Rome IFF: The courage of The Sicilian Girl

Article published on Oct. 31, 2008
Article published on Oct. 31, 2008
"Before fighting the mafia you have to examine your conscience and only after having defeated the mafia within yourself can you fight the mafia within your circle of friends. We and our bad behaviour are the mafia." Thus spoke Rita Atria, the young trial witness who killed herself seven days after the Judge Paolo Borsellino was murdered in July, 1992.
Marco Amenta loosely adapted her life in The Sicilian Girl, presented at the Rome International Film Festival in the Alice in the City sidebar.

The film tells the story of a young girl who grew up in a mafia family and who at the age of 17 turned herself over to Palermo’s Public Prosecutor in order to avenge the murders of her father and brother, telling all she knew. For the first time, a member of a Cosa Nostra family openly rebelled against the organisation. From that moment, her days were numbered.

"I grew up in Sicily. The facts I show were inspired by personal experiences, by my encounters with positive and negative people,” said the Palermo-born Amenta, who's previous work include documentaries and docu-fictions on the mafia. "I feel it is urgent to tell this story today, in an Italy that wants to fall into line with other European countries but which still cannot defeat organised crime".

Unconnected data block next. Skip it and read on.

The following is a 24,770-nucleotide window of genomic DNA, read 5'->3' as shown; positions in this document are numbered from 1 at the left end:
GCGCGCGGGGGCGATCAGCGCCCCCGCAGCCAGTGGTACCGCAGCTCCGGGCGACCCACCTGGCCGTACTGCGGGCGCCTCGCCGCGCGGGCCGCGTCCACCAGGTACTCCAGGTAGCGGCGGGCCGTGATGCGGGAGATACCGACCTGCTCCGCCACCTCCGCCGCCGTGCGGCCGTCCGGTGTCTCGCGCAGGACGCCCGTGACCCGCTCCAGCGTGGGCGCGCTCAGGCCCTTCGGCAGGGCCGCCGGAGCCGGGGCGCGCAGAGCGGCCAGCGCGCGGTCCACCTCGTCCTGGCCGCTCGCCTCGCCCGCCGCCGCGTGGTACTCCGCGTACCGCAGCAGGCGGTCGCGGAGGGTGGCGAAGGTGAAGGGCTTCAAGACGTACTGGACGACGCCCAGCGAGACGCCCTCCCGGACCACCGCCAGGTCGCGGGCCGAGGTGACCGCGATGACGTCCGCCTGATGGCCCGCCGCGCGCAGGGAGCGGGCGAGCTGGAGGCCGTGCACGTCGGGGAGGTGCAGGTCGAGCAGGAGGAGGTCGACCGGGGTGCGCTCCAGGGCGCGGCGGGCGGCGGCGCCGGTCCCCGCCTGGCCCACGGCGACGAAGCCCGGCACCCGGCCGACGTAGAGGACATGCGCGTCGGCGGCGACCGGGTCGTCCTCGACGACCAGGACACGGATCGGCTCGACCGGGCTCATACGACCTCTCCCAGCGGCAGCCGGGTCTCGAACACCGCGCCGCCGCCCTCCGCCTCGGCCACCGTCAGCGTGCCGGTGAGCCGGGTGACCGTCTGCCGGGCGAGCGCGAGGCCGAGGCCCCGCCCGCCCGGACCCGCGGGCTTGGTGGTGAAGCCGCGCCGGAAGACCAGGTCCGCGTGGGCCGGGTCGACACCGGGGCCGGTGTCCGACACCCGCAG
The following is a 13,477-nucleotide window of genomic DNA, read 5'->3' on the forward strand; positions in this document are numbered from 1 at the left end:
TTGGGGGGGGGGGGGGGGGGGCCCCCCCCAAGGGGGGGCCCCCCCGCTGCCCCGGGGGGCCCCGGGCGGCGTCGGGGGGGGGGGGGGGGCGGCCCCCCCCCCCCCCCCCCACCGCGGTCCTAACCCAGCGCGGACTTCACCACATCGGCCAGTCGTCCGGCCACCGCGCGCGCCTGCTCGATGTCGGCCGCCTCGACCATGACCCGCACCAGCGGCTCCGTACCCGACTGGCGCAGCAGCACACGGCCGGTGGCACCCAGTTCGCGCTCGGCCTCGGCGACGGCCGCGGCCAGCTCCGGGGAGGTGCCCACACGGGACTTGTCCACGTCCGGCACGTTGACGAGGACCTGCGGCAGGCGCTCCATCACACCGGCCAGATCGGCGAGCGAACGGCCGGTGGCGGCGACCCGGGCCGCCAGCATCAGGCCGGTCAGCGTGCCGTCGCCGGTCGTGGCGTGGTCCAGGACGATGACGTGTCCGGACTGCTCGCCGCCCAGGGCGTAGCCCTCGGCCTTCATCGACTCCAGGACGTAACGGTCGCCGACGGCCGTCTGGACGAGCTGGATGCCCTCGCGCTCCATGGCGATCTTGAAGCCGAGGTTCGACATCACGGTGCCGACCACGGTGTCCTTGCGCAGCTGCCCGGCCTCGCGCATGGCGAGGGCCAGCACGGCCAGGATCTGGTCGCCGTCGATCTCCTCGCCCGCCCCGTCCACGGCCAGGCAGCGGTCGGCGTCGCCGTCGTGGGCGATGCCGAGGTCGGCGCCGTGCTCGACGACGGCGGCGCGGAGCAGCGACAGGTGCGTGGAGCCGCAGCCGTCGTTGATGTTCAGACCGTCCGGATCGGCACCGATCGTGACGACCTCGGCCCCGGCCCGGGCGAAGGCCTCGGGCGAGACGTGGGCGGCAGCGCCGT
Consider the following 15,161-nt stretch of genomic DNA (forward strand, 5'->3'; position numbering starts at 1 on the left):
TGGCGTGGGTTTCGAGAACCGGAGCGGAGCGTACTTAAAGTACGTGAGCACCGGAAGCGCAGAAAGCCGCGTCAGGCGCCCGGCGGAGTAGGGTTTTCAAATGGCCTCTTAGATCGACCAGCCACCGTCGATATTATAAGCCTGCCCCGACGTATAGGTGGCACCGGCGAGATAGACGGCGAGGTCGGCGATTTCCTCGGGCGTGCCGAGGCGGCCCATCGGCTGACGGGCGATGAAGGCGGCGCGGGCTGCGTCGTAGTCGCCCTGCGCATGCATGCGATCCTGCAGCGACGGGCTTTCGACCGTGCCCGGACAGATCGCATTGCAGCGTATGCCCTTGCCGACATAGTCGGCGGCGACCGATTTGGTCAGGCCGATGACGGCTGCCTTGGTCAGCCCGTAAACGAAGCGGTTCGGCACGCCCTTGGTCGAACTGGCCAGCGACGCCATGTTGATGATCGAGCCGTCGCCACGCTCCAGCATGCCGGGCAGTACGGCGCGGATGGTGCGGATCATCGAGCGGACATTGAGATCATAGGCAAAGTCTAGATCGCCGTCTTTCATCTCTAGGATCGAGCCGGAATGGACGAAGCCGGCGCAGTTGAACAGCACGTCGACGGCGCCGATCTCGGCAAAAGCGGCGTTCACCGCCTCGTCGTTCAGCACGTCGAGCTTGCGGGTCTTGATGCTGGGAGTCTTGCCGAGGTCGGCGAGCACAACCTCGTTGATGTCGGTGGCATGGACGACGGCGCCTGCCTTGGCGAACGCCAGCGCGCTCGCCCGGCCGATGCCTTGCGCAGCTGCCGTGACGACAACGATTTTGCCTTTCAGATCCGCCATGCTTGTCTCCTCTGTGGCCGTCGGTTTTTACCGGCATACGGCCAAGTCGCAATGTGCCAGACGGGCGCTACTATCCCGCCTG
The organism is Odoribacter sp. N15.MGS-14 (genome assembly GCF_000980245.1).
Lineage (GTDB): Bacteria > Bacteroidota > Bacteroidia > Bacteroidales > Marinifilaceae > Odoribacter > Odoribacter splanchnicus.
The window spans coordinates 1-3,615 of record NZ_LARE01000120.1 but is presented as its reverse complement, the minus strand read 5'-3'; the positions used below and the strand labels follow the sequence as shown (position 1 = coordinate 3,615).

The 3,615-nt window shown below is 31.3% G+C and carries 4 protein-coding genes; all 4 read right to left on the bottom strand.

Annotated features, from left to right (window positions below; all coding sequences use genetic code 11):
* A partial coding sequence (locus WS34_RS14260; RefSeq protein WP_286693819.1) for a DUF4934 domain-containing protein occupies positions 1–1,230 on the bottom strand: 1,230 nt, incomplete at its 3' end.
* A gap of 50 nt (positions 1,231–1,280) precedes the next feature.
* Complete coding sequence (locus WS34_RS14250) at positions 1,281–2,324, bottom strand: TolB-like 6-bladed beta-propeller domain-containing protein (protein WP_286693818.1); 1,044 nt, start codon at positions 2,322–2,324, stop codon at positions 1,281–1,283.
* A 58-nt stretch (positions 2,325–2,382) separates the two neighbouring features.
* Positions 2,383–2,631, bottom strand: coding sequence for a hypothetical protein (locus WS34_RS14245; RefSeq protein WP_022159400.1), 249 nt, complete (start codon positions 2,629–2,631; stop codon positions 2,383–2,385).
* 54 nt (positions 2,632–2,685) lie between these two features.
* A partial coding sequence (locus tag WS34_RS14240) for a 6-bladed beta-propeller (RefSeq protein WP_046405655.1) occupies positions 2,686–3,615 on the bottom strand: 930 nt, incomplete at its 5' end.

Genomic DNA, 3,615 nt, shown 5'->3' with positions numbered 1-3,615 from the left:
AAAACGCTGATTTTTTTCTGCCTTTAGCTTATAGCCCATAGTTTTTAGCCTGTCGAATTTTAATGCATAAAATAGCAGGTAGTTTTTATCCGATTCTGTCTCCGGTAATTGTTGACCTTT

In order to be as realistic as possible, the director chose an entirely Sicilian cast, including Veronica D'Agostino as Rita, Lucia Sardo as the mother who disowns her and Paolo Briguglia as a Carabiniere who works closely with the prosecutor. It is a shame that the latter role is played by French actor Gerard Jugnot – not because of any shortcoming on his part but because he is jarringly dubbed.

Produced by R&C Produzioni and EuroFilm, in collaboration with RAI Cinema, The Sicilian Girl will be distributed in Italy by Istituto Luce. International sales are handled by Roissy Films, which also co-produced the film.

Vittoria Scarpa